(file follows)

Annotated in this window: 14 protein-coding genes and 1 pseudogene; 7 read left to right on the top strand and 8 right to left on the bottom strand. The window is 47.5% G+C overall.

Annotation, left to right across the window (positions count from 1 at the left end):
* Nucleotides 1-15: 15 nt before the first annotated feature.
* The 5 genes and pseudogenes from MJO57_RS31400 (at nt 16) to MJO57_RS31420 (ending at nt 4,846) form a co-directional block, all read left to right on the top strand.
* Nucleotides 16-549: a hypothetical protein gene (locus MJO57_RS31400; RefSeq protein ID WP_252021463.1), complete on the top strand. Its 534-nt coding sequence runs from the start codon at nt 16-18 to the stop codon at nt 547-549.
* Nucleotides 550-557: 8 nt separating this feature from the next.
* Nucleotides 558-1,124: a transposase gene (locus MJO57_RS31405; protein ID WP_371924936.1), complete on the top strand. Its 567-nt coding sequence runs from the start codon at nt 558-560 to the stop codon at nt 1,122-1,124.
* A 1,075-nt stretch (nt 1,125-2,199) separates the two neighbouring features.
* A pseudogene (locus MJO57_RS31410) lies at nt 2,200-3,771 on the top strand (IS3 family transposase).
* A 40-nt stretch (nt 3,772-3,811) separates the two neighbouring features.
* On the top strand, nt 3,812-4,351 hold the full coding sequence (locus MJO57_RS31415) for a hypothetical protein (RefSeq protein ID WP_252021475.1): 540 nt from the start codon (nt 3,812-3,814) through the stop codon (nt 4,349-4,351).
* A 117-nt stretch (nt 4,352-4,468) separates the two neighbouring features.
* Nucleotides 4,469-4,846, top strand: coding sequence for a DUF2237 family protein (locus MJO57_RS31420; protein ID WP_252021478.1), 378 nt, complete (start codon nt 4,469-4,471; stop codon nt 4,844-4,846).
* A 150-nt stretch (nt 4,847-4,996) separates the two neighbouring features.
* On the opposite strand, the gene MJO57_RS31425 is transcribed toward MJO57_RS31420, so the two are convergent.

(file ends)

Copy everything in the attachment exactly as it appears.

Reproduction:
Annotated in this window: 14 protein-coding genes and 1 pseudogene; 7 read left to right on the top strand and 8 right to left on the bottom strand. The window is 47.5% G+C overall.

Annotation, left to right across the window (positions count from 1 at the left end):
* Nucleotides 1-15: 15 nt before the first annotated feature.
* The 5 genes and pseudogenes from MJO57_RS31400 (at nt 16) to MJO57_RS31420 (ending at nt 4,846) form a co-directional block, all read left to right on the top strand.
* Nucleotides 16-549: a hypothetical protein gene (locus MJO57_RS31400; RefSeq protein ID WP_252021463.1), complete on the top strand. Its 534-nt coding sequence runs from the start codon at nt 16-18 to the stop codon at nt 547-549.
* Nucleotides 550-557: 8 nt separating this feature from the next.
* Nucleotides 558-1,124: a transposase gene (locus MJO57_RS31405; protein ID WP_371924936.1), complete on the top strand. Its 567-nt coding sequence runs from the start codon at nt 558-560 to the stop codon at nt 1,122-1,124.
* A 1,075-nt stretch (nt 1,125-2,199) separates the two neighbouring features.
* A pseudogene (locus MJO57_RS31410) lies at nt 2,200-3,771 on the top strand (IS3 family transposase).
* A 40-nt stretch (nt 3,772-3,811) separates the two neighbouring features.
* On the top strand, nt 3,812-4,351 hold the full coding sequence (locus MJO57_RS31415) for a hypothetical protein (RefSeq protein ID WP_252021475.1): 540 nt from the start codon (nt 3,812-3,814) through the stop codon (nt 4,349-4,351).
* A 117-nt stretch (nt 4,352-4,468) separates the two neighbouring features.
* Nucleotides 4,469-4,846, top strand: coding sequence for a DUF2237 family protein (locus MJO57_RS31420; protein ID WP_252021478.1), 378 nt, complete (start codon nt 4,469-4,471; stop codon nt 4,844-4,846).
* A 150-nt stretch (nt 4,847-4,996) separates the two neighbouring features.
* On the opposite strand, the gene MJO57_RS31425 is transcribed toward MJO57_RS31420, so the two are convergent.